By Becky Wiese
If Troy Williams owned a newspaper, he would print a special edition with a 4-inch headline that shouts “Independent Pharmacy Opens!” with the subhead “A First in Almost 70 Years.” That’s how newsworthy the opening of Bloomington’s Axline Pharmacy is, in his opinion. “This just doesn’t happen all that often anymore,” explains the pharmacist/owner of the retail pharmacy located in the Towanda Plaza in Bloomington.
In reality, the special edition would have been produced last year, as the pharmacy quietly opened in April 2013. Williams and the rest of the Axline staff have been growing their client base slowly but surely over the last year, mostly through word-of-mouth — that and outstanding customer service.
Axline was founded on the old-fashioned value of personal relationships. “Our patients know that when they come in, the pharmacist is going to talk with them face-to-face, whether it’s to answer a question, follow up regarding the effectiveness of a medication, or simply chat about life,” says Williams. With a curb-to-pharmacist distance of about 10 steps, it’s easy for customers to engage in a conversation as soon as they enter the store.
Old-Fashioned Service, New-Fangled Technology
The pharmacy itself doesn’t look or feel like a typical pharmacy. Instead of aisle after aisle of beauty products, toys, and candy, Axline offers just a few shelves stocked with prescription-associated products such as bandages, ointments, and other medical supplies. Comfortable chairs, dark wood decorative panels, pendant lights, and large windows allowing natural light create a friendly, professional ambiance — with carpet instead of cold tile, gentle lighting rather than fluorescent lights, and a pharmacist who will remember your name and welcome you as soon as you walk through the door. It all hearkens back to a time when old-fashioned service was just the way things were done.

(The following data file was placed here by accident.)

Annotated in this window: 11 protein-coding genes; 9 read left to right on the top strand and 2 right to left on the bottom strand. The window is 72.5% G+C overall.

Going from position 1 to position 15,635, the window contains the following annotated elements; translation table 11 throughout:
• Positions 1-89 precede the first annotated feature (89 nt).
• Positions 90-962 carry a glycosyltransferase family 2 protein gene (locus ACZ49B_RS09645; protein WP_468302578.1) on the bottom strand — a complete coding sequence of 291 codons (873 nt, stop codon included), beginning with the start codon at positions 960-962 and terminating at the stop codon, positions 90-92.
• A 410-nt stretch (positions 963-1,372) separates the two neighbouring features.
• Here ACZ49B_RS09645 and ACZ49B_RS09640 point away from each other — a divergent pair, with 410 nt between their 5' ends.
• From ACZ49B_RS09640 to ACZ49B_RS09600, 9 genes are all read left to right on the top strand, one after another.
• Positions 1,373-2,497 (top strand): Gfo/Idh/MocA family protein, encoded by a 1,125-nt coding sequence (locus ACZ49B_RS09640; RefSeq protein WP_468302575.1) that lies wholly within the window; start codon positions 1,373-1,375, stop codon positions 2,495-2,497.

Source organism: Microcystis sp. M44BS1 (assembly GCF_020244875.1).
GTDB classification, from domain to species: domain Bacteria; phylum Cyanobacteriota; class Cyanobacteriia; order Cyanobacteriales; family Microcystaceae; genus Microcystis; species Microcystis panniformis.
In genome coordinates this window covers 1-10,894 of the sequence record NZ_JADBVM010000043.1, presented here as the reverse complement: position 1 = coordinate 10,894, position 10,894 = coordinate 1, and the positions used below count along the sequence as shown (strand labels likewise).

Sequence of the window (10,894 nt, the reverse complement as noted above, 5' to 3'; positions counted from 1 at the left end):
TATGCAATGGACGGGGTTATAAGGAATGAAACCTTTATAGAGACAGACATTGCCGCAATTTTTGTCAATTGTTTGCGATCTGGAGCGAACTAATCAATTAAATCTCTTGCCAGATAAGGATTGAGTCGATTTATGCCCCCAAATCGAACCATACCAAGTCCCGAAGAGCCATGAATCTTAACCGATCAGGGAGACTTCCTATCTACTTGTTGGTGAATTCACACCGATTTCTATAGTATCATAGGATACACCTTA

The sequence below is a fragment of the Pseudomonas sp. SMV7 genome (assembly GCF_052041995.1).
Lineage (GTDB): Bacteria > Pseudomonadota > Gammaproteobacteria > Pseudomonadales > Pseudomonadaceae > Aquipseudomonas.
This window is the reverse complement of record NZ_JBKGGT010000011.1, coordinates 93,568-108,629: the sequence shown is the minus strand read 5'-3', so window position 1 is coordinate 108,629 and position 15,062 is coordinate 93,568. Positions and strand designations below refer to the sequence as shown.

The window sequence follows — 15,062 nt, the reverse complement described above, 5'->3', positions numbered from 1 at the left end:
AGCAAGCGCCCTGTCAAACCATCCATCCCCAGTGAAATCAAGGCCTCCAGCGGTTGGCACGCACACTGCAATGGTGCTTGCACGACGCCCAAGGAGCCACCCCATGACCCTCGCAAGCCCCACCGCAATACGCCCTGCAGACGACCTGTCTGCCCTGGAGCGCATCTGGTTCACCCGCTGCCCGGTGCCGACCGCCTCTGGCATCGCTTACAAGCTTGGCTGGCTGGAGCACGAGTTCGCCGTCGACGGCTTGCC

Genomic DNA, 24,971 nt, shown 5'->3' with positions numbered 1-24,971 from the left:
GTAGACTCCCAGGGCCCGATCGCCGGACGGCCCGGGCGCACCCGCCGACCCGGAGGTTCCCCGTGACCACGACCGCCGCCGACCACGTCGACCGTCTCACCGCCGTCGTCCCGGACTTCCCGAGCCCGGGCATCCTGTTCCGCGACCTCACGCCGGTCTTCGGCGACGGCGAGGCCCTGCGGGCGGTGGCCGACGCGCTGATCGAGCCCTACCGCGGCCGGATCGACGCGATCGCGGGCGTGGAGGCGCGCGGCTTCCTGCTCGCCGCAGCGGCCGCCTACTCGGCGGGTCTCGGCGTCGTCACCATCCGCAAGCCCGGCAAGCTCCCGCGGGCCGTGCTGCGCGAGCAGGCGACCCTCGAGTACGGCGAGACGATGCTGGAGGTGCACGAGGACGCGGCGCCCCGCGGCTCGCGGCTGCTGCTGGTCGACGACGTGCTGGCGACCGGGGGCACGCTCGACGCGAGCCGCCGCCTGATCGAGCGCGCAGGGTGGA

That feeling, the “old-fashioned service,” is intentional, according to Rob Bean, the chief pharmacist. “Our motto is ‘Uniquely Independent’ because we want our customers to experience a pharmacy the way it should be, with face-to-face interaction with the pharmacist and staff every time they come in or call with questions or concerns.” The result is a personal, caring environment that focuses on the needs of the customer.
“We feel like we offer the best of both worlds,” explains Williams. “We focus on the customer and the personal touch with personal interaction and services such as free delivery, but we have one of the most technologically advanced pharmacies in town.” The store offers modern conveniences such as an iPhone app for prescription renewals. And then there’s the ParataMini, a highly technical machine that utilizes robotics to count and fill the most used medications. “The technology really allows us to personalize our service even more because we can interact with the customer while the machine does its thing.”